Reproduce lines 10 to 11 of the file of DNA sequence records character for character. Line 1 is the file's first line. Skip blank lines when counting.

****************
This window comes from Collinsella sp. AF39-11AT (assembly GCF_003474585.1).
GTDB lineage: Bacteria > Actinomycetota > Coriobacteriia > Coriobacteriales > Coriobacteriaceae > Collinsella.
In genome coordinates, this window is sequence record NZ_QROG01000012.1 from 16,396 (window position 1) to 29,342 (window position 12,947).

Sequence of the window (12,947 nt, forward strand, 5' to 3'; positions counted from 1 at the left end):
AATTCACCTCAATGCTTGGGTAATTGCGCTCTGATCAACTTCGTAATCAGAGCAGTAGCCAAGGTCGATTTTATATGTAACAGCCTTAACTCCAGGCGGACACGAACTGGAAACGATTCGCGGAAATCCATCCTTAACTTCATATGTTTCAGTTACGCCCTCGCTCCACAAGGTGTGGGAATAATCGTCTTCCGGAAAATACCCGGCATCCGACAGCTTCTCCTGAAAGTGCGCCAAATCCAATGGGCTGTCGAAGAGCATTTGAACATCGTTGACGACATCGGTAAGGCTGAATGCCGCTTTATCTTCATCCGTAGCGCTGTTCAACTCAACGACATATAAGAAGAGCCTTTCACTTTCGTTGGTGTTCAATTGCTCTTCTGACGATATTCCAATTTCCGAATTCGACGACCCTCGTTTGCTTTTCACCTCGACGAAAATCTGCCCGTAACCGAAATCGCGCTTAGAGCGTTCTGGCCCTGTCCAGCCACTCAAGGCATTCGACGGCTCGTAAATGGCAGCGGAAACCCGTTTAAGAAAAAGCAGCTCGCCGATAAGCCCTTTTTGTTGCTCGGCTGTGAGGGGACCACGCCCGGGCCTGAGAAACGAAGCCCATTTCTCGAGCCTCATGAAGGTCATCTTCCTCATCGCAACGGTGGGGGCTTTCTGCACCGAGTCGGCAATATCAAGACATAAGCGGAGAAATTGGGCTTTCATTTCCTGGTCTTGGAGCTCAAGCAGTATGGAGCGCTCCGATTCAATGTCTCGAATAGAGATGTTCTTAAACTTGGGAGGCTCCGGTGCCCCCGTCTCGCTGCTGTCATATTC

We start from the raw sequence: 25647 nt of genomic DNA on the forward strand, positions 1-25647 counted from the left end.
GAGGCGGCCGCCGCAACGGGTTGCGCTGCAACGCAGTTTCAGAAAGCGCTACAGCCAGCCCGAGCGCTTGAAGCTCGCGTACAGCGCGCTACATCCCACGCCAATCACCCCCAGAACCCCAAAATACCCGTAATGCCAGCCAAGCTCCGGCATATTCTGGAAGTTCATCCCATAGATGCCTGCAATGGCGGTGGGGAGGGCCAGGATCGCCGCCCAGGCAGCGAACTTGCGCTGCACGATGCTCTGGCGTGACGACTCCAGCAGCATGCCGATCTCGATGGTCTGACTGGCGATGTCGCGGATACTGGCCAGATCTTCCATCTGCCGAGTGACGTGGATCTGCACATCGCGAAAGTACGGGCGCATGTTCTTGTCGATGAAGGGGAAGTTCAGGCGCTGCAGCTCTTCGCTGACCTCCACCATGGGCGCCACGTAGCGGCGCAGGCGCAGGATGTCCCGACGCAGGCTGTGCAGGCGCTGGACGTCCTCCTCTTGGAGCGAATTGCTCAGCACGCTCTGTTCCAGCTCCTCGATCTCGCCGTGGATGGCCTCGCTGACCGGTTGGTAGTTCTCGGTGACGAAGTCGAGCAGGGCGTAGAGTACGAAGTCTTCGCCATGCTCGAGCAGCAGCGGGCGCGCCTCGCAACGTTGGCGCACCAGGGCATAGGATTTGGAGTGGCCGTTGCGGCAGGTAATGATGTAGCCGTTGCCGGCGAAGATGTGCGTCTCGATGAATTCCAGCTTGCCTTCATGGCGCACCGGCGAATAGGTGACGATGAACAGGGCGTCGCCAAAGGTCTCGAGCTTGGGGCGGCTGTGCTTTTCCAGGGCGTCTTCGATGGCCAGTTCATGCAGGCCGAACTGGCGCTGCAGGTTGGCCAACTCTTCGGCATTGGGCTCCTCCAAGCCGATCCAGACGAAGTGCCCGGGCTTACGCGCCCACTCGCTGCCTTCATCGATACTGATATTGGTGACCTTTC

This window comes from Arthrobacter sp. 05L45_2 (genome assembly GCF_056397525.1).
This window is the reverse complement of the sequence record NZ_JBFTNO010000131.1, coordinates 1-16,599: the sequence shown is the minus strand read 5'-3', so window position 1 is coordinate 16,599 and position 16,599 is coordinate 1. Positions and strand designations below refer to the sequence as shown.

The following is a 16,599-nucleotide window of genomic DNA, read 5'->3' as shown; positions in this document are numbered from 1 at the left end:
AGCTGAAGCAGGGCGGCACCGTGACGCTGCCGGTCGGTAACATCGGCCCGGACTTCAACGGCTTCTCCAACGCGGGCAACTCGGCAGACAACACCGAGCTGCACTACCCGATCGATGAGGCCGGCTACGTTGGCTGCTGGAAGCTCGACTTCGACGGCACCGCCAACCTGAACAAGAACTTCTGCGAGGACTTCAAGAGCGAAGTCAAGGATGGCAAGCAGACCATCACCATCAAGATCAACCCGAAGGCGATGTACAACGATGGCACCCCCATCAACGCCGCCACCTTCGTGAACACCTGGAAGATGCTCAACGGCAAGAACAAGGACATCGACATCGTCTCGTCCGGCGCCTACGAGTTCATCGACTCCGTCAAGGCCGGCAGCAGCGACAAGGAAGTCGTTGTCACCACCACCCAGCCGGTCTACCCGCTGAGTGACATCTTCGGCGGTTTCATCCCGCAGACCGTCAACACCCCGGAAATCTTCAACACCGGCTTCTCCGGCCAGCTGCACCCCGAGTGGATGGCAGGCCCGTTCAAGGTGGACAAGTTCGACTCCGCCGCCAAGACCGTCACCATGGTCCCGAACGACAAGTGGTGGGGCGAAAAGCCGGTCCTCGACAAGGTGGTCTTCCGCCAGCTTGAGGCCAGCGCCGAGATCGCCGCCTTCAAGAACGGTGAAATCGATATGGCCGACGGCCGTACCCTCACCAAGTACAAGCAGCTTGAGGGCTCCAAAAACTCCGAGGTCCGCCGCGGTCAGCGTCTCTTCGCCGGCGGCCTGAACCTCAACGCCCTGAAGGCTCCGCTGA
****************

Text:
The following is a 16,599-nucleotide window of genomic DNA, read 5'->3' as shown; positions in this document are numbered from 1 at the left end:
AGCTGAAGCAGGGCGGCACCGTGACGCTGCCGGTCGGTAACATCGGCCCGGACTTCAACGGCTTCTCCAACGCGGGCAACTCGGCAGACAACACCGAGCTGCACTACCCGATCGATGAGGCCGGCTACGTTGGCTGCTGGAAGCTCGACTTCGACGGCACCGCCAACCTGAACAAGAACTTCTGCGAGGACTTCAAGAGCGAAGTCAAGGATGGCAAGCAGACCATCACCATCAAGATCAACCCGAAGGCGATGTACAACGATGGCACCCCCATCAACGCCGCCACCTTCGTGAACACCTGGAAGATGCTCAACGGCAAGAACAAGGACATCGACATCGTCTCGTCCGGCGCCTACGAGTTCATCGACTCCGTCAAGGCCGGCAGCAGCGACAAGGAAGTCGTTGTCACCACCACCCAGCCGGTCTACCCGCTGAGTGACATCTTCGGCGGTTTCATCCCGCAGACCGTCAACACCCCGGAAATCTTCAACACCGGCTTCTCCGGCCAGCTGCACCCCGAGTGGATGGCAGGCCCGTTCAAGGTGGACAAGTTCGACTCCGCCGCCAAGACCGTCACCATGGTCCCGAACGACAAGTGGTGGGGCGAAAAGCCGGTCCTCGACAAGGTGGTCTTCCGCCAGCTTGAGGCCAGCGCCGAGATCGCCGCCTTCAAGAACGGTGAAATCGATATGGCCGACGGCCGTACCCTCACCAAGTACAAGCAGCTTGAGGGCTCCAAAAACTCCGAGGTCCGCCGCGGTCAGCGTCTCTTCGCCGGCGGCCTGAACCTCAACGCCCTGAAGGCTCCGCTGA